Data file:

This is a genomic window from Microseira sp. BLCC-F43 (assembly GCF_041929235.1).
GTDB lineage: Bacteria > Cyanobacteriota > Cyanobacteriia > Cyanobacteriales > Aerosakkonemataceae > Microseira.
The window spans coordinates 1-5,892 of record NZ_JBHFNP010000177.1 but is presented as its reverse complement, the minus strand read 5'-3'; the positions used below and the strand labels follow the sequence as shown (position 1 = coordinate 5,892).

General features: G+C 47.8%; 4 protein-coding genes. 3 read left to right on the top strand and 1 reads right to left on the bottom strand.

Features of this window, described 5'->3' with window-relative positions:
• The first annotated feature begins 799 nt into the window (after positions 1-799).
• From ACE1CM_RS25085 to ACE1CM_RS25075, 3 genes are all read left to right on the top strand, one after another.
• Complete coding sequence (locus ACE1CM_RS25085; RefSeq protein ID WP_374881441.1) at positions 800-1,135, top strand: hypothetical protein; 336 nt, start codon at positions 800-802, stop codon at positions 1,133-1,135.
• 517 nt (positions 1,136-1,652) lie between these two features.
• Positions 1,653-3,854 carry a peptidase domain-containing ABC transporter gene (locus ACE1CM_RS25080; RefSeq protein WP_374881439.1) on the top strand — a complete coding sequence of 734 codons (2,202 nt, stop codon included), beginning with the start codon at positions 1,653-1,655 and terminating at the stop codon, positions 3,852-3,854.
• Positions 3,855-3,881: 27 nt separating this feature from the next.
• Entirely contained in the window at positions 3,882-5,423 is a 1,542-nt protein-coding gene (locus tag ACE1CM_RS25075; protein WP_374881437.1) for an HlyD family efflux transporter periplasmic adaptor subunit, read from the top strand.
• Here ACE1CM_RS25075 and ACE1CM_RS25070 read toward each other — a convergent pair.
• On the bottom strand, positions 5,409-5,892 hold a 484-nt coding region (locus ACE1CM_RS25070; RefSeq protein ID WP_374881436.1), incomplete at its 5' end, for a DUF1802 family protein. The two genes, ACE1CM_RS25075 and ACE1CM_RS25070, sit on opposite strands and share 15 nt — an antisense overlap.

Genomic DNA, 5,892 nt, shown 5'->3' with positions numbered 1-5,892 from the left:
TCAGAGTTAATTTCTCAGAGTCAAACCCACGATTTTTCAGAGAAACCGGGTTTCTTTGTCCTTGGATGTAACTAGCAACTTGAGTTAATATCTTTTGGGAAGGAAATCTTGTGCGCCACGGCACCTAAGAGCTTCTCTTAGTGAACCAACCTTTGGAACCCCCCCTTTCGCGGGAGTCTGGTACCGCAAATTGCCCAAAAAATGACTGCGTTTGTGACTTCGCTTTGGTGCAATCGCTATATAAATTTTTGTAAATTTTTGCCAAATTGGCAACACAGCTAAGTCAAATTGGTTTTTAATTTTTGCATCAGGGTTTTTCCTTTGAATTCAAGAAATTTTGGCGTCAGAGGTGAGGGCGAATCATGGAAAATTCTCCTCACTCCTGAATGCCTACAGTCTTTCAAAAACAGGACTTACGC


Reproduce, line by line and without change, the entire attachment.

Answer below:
This is a genomic window from Microseira sp. BLCC-F43 (assembly GCF_041929235.1).
GTDB lineage: Bacteria > Cyanobacteriota > Cyanobacteriia > Cyanobacteriales > Aerosakkonemataceae > Microseira.
The window spans coordinates 1-5,892 of record NZ_JBHFNP010000177.1 but is presented as its reverse complement, the minus strand read 5'-3'; the positions used below and the strand labels follow the sequence as shown (position 1 = coordinate 5,892).

General features: G+C 47.8%; 4 protein-coding genes. 3 read left to right on the top strand and 1 reads right to left on the bottom strand.

Features of this window, described 5'->3' with window-relative positions:
• The first annotated feature begins 799 nt into the window (after positions 1-799).
• From ACE1CM_RS25085 to ACE1CM_RS25075, 3 genes are all read left to right on the top strand, one after another.
• Complete coding sequence (locus ACE1CM_RS25085; RefSeq protein ID WP_374881441.1) at positions 800-1,135, top strand: hypothetical protein; 336 nt, start codon at positions 800-802, stop codon at positions 1,133-1,135.
• 517 nt (positions 1,136-1,652) lie between these two features.
• Positions 1,653-3,854 carry a peptidase domain-containing ABC transporter gene (locus ACE1CM_RS25080; RefSeq protein WP_374881439.1) on the top strand — a complete coding sequence of 734 codons (2,202 nt, stop codon included), beginning with the start codon at positions 1,653-1,655 and terminating at the stop codon, positions 3,852-3,854.
• Positions 3,855-3,881: 27 nt separating this feature from the next.
• Entirely contained in the window at positions 3,882-5,423 is a 1,542-nt protein-coding gene (locus tag ACE1CM_RS25075; protein WP_374881437.1) for an HlyD family efflux transporter periplasmic adaptor subunit, read from the top strand.
• Here ACE1CM_RS25075 and ACE1CM_RS25070 read toward each other — a convergent pair.
• On the bottom strand, positions 5,409-5,892 hold a 484-nt coding region (locus ACE1CM_RS25070; RefSeq protein ID WP_374881436.1), incomplete at its 5' end, for a DUF1802 family protein. The two genes, ACE1CM_RS25075 and ACE1CM_RS25070, sit on opposite strands and share 15 nt — an antisense overlap.

Genomic DNA, 5,892 nt, shown 5'->3' with positions numbered 1-5,892 from the left:
TCAGAGTTAATTTCTCAGAGTCAAACCCACGATTTTTCAGAGAAACCGGGTTTCTTTGTCCTTGGATGTAACTAGCAACTTGAGTTAATATCTTTTGGGAAGGAAATCTTGTGCGCCACGGCACCTAAGAGCTTCTCTTAGTGAACCAACCTTTGGAACCCCCCCTTTCGCGGGAGTCTGGTACCGCAAATTGCCCAAAAAATGACTGCGTTTGTGACTTCGCTTTGGTGCAATCGCTATATAAATTTTTGTAAATTTTTGCCAAATTGGCAACACAGCTAAGTCAAATTGGTTTTTAATTTTTGCATCAGGGTTTTTCCTTTGAATTCAAGAAATTTTGGCGTCAGAGGTGAGGGCGAATCATGGAAAATTCTCCTCACTCCTGAATGCCTACAGTCTTTCAAAAACAGGACTTACGC